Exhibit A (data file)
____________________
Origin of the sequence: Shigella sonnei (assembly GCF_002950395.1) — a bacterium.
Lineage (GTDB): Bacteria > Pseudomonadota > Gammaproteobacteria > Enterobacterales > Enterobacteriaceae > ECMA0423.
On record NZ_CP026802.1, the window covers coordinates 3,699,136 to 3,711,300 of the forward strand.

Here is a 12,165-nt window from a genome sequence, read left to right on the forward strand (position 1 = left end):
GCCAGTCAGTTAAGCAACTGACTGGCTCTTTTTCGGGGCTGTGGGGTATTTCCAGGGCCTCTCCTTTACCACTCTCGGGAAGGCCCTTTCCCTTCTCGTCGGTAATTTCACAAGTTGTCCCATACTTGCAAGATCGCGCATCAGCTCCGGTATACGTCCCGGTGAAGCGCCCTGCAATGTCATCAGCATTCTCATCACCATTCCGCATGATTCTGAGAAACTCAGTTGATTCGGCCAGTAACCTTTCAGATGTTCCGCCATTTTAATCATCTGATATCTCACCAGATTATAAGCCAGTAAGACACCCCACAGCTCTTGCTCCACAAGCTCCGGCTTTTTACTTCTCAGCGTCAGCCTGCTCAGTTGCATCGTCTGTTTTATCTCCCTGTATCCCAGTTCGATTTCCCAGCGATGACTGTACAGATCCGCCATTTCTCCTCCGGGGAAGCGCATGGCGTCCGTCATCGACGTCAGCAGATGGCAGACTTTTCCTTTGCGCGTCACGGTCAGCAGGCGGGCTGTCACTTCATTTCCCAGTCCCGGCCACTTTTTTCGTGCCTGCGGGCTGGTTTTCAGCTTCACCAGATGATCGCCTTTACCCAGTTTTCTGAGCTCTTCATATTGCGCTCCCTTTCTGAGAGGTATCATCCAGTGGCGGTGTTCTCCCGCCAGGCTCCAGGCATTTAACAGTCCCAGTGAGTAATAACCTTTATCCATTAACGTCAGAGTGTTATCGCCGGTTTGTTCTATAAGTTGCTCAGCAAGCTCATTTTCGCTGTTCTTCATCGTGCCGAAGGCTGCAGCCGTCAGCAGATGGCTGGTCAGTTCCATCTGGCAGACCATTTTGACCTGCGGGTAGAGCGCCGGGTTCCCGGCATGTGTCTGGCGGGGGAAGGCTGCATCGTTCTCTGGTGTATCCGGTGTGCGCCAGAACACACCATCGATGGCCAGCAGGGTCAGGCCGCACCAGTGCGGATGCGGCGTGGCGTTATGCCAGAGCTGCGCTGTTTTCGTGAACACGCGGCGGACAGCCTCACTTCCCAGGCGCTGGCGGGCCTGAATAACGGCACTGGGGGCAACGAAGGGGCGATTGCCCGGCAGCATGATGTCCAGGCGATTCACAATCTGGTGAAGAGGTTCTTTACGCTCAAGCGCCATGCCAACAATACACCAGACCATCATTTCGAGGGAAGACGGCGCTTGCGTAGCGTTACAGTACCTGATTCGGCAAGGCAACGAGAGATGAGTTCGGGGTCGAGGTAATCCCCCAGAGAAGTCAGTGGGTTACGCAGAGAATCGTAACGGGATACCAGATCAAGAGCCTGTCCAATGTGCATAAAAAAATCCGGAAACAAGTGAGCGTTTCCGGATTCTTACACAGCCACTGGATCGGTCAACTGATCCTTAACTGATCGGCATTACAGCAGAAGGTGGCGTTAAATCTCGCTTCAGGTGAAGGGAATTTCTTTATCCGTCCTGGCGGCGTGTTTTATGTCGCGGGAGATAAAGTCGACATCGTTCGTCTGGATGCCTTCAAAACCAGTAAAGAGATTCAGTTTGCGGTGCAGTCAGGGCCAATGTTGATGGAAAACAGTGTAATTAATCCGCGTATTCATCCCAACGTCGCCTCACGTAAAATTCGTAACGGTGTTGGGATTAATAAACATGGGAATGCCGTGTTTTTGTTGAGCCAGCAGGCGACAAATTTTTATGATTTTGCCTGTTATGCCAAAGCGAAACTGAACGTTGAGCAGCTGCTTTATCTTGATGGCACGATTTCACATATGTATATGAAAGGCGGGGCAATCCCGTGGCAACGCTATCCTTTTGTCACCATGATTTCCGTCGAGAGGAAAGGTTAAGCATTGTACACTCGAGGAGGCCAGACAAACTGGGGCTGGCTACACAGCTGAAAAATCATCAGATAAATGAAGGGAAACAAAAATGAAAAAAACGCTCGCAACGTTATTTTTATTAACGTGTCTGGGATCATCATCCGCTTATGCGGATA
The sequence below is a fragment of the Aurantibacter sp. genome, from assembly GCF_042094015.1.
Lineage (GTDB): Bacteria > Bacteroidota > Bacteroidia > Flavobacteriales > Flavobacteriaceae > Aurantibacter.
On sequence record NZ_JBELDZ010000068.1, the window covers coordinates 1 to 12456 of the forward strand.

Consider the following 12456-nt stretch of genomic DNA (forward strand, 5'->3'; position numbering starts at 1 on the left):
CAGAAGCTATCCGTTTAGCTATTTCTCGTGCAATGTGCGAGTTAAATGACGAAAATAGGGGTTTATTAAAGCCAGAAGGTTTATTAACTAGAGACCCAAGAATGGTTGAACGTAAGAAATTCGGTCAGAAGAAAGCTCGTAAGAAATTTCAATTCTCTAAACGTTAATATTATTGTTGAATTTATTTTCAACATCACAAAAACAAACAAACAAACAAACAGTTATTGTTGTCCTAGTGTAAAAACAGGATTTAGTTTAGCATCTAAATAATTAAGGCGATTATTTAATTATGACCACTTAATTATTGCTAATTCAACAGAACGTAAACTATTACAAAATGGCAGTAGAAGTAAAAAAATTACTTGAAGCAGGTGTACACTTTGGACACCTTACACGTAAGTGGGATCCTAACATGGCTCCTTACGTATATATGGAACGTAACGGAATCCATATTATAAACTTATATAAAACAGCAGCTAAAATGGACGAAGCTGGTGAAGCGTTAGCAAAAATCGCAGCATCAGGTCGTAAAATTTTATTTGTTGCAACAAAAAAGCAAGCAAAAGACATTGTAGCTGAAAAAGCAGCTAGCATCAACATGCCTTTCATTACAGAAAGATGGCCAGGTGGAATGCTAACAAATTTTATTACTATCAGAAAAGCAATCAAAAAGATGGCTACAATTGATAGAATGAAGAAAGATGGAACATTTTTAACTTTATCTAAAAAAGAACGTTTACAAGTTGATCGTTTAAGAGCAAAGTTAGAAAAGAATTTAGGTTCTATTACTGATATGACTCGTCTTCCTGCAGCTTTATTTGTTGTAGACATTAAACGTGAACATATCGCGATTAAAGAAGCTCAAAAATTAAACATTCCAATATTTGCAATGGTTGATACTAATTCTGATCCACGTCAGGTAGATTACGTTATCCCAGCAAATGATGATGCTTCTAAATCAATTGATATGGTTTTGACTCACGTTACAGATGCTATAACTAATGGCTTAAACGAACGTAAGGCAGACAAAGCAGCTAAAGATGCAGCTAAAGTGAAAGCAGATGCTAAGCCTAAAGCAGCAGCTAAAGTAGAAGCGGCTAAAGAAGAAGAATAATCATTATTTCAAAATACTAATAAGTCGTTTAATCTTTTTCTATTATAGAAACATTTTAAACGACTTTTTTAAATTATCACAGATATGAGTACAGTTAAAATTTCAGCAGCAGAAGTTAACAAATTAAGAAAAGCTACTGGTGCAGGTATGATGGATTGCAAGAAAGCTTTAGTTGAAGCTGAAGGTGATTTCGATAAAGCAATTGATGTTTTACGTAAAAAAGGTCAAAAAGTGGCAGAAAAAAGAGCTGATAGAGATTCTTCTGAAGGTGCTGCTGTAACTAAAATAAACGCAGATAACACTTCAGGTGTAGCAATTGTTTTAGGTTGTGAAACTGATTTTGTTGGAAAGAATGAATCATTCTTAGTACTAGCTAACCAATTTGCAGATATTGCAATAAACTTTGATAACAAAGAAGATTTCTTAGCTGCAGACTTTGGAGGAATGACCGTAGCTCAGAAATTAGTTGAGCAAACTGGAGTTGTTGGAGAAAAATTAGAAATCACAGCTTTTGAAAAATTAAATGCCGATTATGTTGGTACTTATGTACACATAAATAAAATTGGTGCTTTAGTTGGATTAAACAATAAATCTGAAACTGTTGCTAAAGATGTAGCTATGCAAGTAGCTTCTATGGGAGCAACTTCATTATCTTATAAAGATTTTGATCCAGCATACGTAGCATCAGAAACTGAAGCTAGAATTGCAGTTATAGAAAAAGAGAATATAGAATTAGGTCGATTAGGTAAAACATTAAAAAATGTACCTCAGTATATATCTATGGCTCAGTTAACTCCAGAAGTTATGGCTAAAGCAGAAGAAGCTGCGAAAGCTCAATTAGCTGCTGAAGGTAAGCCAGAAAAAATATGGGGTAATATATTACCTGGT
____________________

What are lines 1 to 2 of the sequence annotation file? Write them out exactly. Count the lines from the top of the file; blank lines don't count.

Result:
Origin of the sequence: Shigella sonnei (assembly GCF_002950395.1) — a bacterium.
Lineage (GTDB): Bacteria > Pseudomonadota > Gammaproteobacteria > Enterobacterales > Enterobacteriaceae > ECMA0423.